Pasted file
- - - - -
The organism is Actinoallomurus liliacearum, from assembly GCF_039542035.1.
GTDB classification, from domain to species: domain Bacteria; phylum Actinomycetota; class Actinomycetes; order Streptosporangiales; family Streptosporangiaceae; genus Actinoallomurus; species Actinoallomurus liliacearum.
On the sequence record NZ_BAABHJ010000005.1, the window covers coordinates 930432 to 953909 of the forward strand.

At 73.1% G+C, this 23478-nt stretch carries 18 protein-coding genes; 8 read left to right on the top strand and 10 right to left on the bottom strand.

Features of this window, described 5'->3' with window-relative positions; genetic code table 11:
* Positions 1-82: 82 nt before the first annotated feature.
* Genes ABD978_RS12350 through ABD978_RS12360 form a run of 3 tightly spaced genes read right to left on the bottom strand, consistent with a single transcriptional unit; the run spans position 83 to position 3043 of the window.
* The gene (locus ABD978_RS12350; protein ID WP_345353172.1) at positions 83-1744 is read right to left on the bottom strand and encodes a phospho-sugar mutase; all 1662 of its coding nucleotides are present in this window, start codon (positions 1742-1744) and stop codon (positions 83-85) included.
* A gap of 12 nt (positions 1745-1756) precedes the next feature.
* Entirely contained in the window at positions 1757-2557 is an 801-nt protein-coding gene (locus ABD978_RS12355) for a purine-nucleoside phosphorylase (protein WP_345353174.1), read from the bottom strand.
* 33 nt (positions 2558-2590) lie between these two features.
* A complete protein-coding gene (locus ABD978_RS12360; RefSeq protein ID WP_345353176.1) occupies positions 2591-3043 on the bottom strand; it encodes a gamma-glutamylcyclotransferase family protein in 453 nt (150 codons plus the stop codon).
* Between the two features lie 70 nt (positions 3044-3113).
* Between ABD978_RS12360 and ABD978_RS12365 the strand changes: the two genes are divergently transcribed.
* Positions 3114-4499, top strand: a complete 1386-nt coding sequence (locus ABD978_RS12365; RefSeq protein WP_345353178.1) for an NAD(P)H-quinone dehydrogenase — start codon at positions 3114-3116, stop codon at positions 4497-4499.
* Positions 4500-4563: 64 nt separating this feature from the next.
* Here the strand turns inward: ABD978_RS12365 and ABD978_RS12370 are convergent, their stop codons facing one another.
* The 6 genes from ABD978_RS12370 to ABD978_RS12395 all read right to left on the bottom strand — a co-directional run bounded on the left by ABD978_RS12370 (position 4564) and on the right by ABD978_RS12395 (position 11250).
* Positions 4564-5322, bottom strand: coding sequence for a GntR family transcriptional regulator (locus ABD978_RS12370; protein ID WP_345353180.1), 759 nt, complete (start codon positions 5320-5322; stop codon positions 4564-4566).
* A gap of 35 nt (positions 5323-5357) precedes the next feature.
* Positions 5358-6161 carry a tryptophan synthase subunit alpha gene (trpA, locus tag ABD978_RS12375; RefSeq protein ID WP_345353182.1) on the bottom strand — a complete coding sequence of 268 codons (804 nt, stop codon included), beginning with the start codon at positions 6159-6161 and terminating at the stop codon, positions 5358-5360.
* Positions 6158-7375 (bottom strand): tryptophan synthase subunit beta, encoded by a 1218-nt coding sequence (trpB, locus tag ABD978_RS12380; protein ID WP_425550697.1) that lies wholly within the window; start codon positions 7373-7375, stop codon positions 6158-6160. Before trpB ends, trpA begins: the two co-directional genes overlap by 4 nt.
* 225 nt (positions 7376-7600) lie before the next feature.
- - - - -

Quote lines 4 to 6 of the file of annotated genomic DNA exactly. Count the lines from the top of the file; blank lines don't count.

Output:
At 73.1% G+C, this 23478-nt stretch carries 18 protein-coding genes; 8 read left to right on the top strand and 10 right to left on the bottom strand.

Features of this window, described 5'->3' with window-relative positions; genetic code table 11:
* Positions 1-82: 82 nt before the first annotated feature.